Journal of Gastroenterology

, Volume 48, Issue 2, pp 247–253 | Cite as

Toll-like receptor activation in basophils contributes to the development of IgG4-related disease

  • Tomohiro WatanabeEmail author
  • Kouhei Yamashita
  • Toshiharu Sakurai
  • Masatoshi Kudo
  • Masahiro Shiokawa
  • Norimitsu Uza
  • Yuzo Kodama
  • Kazushige Uchida
  • Kazuichi Okazaki
  • Tsutomu Chiba
Original Article—Liver, Pancreas, and Biliary Tract



IgG4-related disease (IRD) is characterized by systemic IgG4 antibody responses and by infiltration of IgG4-expressing plasma cells into the affected organs. Although T helper type 2 (Th2) cytokines are implicated in enhanced IgG4 responses, molecular mechanisms accounting for the development of IgG4 antibody responses are poorly defined. Since basophils function as antigen-presenting cells for Th2 responses, we tried to clarify the role of basophils in the development of IgG4 responses in this study.


IgG4 and cytokine responses to various nucleotide-binding oligomerization domain-like receptor and Toll-like receptor (TLR) ligands were examined by using basophils isolated from healthy controls and from patients with IgG4-related disease.


Activation of TLRs in basophils from healthy controls induced IgG4 production by B cells, which effect was associated with enhanced production of B cell activating factor (BAFF) and IL-13. In addition, activation of TLRs in basophils from patients with IRD induced a large amount of IgG4 by B cells from healthy controls. This enhancement of IgG4 production was again associated with BAFF and IL-13.


These data suggest that innate immune responses mediated through TLRs may play a role in the development of IgG4-related disease, in part by production of BAFF from basophils.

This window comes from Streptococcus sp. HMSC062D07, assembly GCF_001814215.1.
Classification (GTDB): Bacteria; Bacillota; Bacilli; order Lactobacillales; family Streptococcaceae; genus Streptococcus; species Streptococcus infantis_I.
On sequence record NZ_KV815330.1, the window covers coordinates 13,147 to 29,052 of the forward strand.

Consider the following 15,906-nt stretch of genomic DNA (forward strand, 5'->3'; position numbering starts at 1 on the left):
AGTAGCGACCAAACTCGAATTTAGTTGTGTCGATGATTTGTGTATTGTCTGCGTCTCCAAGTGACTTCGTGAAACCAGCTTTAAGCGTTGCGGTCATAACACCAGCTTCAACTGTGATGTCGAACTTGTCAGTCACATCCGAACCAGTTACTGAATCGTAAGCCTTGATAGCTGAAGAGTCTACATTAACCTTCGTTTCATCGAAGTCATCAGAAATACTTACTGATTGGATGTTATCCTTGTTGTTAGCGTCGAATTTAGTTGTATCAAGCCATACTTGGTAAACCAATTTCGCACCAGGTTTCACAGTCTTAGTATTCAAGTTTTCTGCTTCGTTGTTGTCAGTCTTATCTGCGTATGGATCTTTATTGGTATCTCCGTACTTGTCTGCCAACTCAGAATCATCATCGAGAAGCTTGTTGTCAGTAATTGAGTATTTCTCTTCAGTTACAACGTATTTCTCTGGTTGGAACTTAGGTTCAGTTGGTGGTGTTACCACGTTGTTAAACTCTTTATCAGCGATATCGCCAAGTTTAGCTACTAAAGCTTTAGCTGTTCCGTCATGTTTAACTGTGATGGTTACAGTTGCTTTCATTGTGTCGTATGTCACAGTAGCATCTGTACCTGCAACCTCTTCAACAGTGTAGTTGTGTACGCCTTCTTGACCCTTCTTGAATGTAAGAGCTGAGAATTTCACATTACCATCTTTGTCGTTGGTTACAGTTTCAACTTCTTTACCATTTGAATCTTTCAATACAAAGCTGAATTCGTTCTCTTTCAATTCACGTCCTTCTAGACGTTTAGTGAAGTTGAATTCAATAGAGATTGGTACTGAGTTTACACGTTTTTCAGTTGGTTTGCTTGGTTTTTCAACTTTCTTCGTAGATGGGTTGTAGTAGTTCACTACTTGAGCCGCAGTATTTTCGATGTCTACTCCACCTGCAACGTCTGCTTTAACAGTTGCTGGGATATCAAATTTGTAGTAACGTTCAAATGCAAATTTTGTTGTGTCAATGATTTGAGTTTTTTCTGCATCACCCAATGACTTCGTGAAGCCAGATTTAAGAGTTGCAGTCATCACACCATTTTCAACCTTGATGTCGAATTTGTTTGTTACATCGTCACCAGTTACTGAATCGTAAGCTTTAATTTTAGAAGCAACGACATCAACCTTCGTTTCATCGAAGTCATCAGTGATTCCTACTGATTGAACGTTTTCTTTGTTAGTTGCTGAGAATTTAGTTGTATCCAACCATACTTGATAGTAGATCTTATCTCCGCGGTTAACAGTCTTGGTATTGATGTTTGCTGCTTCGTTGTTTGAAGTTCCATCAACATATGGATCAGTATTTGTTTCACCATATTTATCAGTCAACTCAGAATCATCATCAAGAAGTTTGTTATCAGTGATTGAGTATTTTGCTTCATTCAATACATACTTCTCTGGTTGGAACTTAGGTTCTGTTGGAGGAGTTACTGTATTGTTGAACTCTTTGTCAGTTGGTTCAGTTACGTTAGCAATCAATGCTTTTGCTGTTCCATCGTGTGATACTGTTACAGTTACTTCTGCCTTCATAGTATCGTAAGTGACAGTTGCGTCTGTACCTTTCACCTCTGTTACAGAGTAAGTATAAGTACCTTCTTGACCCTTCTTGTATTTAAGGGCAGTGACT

IgG4-related disease Basophil TLR 







Autoimmune pancreatitis


Antigen-presenting cell


B cell activating factor


Enzyme-linked immunosorbent assay


IgG4-related disease




Muramyl dipeptide


Nucleotide-binding oligomerization domain 2


NOD-like receptor




Peripheral blood mononuclear cell




Toll-like receptor


Thymic stromal lymphopoietin



This work is supported in part by grants from the Ministry of Education, Science and Culture, Japan, and the Japan Society for the Promotion of Science (21590532); Takeda Science Foundation; Astellas Foundation for Research on Metabolic Disorders; Yakult Bioscience Foundation; Cell Science Research Foundation; Kato Memorial Trust for Nambyo Research; Pancreas Research Foundation of Japan; Uehara Memorial Foundation (to T. W.); and Health and Labour Sciences Research Grants for research on intractable diseases from the Ministry of Health, Labour and Welfare of Japan (to T. C.).

Conflict of interest

The authors have declared no conflicts of interest.


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Copyright information

© Springer 2012

Authors and Affiliations

  • Tomohiro Watanabe
    • 1
    • 2
    Email author
  • Kouhei Yamashita
    • 3
  • Toshiharu Sakurai
    • 4
  • Masatoshi Kudo
    • 4
  • Masahiro Shiokawa
    • 2
  • Norimitsu Uza
    • 2
  • Yuzo Kodama
    • 2
  • Kazushige Uchida
    • 5
  • Kazuichi Okazaki
    • 5
  • Tsutomu Chiba
    • 2
  1. 1.Center for Innovation in Immunoregulative Technology and TherapeuticsKyoto University Graduate School of MedicineKyotoJapan
  2. 2.Department of Gastroenterology and HepatologyKyoto University Graduate School of MedicineKyotoJapan
  3. 3.Department of Hematology and OncologyKyoto University Graduate School of MedicineKyotoJapan
  4. 4.Department of Gastroenterology and HepatologyKinki University Graduate School of MedicineOsakasayamaJapan
  5. 5.Third Department of Internal MedicineKansai Medical UniversityMoriguchiJapan

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